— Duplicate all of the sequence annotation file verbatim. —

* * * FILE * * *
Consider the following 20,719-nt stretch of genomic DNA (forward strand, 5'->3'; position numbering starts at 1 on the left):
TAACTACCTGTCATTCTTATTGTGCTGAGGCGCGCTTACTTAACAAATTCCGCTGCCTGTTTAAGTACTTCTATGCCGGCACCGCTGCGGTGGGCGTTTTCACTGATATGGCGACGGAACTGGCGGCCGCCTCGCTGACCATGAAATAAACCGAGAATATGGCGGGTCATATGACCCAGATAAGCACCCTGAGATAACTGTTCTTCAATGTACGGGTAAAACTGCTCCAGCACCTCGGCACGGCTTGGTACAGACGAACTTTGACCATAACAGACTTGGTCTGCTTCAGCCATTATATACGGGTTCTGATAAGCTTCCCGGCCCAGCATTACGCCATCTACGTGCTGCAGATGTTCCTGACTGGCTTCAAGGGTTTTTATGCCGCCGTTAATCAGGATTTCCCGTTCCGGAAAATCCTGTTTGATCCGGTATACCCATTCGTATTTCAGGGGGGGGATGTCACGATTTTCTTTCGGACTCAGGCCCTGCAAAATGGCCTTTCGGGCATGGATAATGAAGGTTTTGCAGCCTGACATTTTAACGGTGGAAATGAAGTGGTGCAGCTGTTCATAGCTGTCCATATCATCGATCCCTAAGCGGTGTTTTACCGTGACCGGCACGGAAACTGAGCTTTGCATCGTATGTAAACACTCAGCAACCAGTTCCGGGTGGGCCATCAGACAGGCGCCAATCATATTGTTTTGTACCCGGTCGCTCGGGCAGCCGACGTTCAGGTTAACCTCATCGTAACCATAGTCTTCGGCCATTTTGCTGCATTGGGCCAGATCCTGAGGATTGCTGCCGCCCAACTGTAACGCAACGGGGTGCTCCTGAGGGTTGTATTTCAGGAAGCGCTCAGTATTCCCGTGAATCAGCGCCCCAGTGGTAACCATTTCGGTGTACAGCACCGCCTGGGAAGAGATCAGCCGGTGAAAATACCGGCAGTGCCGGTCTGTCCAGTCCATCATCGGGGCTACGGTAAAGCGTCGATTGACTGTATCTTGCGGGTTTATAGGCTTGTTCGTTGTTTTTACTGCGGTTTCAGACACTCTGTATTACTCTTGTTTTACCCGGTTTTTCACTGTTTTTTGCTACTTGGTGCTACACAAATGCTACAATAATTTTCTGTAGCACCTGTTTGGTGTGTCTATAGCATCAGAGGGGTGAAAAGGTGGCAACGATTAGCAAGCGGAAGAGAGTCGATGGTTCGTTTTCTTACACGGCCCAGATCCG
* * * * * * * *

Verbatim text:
Consider the following 20,719-nt stretch of genomic DNA (forward strand, 5'->3'; position numbering starts at 1 on the left):
TAACTACCTGTCATTCTTATTGTGCTGAGGCGCGCTTACTTAACAAATTCCGCTGCCTGTTTAAGTACTTCTATGCCGGCACCGCTGCGGTGGGCGTTTTCACTGATATGGCGACGGAACTGGCGGCCGCCTCGCTGACCATGAAATAAACCGAGAATATGGCGGGTCATATGACCCAGATAAGCACCCTGAGATAACTGTTCTTCAATGTACGGGTAAAACTGCTCCAGCACCTCGGCACGGCTTGGTACAGACGAACTTTGACCATAACAGACTTGGTCTGCTTCAGCCATTATATACGGGTTCTGATAAGCTTCCCGGCCCAGCATTACGCCATCTACGTGCTGCAGATGTTCCTGACTGGCTTCAAGGGTTTTTATGCCGCCGTTAATCAGGATTTCCCGTTCCGGAAAATCCTGTTTGATCCGGTATACCCATTCGTATTTCAGGGGGGGGATGTCACGATTTTCTTTCGGACTCAGGCCCTGCAAAATGGCCTTTCGGGCATGGATAATGAAGGTTTTGCAGCCTGACATTTTAACGGTGGAAATGAAGTGGTGCAGCTGTTCATAGCTGTCCATATCATCGATCCCTAAGCGGTGTTTTACCGTGACCGGCACGGAAACTGAGCTTTGCATCGTATGTAAACACTCAGCAACCAGTTCCGGGTGGGCCATCAGACAGGCGCCAATCATATTGTTTTGTACCCGGTCGCTCGGGCAGCCGACGTTCAGGTTAACCTCATCGTAACCATAGTCTTCGGCCATTTTGCTGCATTGGGCCAGATCCTGAGGATTGCTGCCGCCCAACTGTAACGCAACGGGGTGCTCCTGAGGGTTGTATTTCAGGAAGCGCTCAGTATTCCCGTGAATCAGCGCCCCAGTGGTAACCATTTCGGTGTACAGCACCGCCTGGGAAGAGATCAGCCGGTGAAAATACCGGCAGTGCCGGTCTGTCCAGTCCATCATCGGGGCTACGGTAAAGCGTCGATTGACTGTATCTTGCGGGTTTATAGGCTTGTTCGTTGTTTTTACTGCGGTTTCAGACACTCTGTATTACTCTTGTTTTACCCGGTTTTTCACTGTTTTTTGCTACTTGGTGCTACACAAATGCTACAATAATTTTCTGTAGCACCTGTTTGGTGTGTCTATAGCATCAGAGGGGTGAAAAGGTGGCAACGATTAGCAAGCGGAAGAGAGTCGATGGTTCGTTTTCTTACACGGCCCAGATCCG